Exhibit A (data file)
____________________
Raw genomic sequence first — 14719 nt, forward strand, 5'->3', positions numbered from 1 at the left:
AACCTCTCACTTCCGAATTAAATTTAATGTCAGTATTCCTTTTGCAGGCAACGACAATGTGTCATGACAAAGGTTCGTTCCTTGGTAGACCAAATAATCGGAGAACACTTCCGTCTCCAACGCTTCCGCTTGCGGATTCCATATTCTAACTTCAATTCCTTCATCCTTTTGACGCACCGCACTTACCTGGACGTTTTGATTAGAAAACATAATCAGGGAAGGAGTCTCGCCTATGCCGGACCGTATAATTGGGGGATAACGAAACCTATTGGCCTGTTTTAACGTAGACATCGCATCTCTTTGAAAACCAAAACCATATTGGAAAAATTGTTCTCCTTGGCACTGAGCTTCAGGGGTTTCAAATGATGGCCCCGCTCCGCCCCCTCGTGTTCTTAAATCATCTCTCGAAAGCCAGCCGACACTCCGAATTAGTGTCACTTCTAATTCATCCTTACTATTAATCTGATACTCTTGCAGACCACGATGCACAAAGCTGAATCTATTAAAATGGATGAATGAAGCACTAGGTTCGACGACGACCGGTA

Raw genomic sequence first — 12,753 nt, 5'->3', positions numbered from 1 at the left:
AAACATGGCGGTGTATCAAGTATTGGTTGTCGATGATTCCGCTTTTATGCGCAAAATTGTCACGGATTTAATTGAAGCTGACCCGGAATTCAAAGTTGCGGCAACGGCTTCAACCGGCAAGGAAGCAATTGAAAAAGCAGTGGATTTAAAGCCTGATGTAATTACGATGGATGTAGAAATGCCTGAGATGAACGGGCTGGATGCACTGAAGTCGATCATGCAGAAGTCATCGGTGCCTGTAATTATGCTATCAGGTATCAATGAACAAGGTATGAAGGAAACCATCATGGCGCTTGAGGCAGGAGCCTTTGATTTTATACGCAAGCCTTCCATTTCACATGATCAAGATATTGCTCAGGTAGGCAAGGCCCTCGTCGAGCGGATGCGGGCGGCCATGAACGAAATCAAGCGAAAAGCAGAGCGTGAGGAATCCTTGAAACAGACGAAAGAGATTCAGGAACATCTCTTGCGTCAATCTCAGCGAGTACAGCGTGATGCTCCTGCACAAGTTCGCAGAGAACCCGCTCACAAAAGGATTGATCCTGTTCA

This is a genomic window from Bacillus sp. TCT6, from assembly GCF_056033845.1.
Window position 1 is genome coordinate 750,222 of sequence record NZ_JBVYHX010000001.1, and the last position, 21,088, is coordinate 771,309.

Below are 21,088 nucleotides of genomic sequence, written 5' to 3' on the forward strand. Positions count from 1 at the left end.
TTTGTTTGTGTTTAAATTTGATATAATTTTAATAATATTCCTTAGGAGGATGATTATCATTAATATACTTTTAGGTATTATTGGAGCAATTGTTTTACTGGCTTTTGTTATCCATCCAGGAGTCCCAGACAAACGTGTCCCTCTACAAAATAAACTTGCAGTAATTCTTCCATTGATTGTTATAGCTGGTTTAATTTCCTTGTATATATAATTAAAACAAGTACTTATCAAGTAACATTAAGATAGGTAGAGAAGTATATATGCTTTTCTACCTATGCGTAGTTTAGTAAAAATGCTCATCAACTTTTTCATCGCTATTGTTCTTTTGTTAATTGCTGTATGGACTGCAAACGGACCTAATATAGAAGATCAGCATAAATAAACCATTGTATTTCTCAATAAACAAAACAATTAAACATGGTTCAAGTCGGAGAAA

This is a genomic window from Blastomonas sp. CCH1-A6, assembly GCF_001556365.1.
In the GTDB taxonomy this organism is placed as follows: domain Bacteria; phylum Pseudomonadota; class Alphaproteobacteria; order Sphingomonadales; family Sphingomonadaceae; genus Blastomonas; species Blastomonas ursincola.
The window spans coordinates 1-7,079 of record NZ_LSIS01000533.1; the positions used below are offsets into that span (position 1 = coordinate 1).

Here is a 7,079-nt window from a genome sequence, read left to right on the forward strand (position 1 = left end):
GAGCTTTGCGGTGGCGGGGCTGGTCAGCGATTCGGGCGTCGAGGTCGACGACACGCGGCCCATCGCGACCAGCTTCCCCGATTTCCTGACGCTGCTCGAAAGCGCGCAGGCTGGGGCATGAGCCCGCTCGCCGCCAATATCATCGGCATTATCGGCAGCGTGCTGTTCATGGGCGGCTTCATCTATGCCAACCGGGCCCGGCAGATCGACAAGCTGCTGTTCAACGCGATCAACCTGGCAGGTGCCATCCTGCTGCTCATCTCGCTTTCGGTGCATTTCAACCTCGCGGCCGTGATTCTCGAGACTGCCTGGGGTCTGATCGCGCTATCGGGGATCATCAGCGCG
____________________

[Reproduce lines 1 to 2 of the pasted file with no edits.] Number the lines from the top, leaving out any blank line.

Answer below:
Raw genomic sequence first — 14719 nt, forward strand, 5'->3', positions numbered from 1 at the left:
AACCTCTCACTTCCGAATTAAATTTAATGTCAGTATTCCTTTTGCAGGCAACGACAATGTGTCATGACAAAGGTTCGTTCCTTGGTAGACCAAATAATCGGAGAACACTTCCGTCTCCAACGCTTCCGCTTGCGGATTCCATATTCTAACTTCAATTCCTTCATCCTTTTGACGCACCGCACTTACCTGGACGTTTTGATTAGAAAACATAATCAGGGAAGGAGTCTCGCCTATGCCGGACCGTATAATTGGGGGATAACGAAACCTATTGGCCTGTTTTAACGTAGACATCGCATCTCTTTGAAAACCAAAACCATATTGGAAAAATTGTTCTCCTTGGCACTGAGCTTCAGGGGTTTCAAATGATGGCCCCGCTCCGCCCCCTCGTGTTCTTAAATCATCTCTCGAAAGCCAGCCGACACTCCGAATTAGTGTCACTTCTAATTCATCCTTACTATTAATCTGATACTCTTGCAGACCACGATGCACAAAGCTGAATCTATTAAAATGGATGAATGAAGCACTAGGTTCGACGACGACCGGTA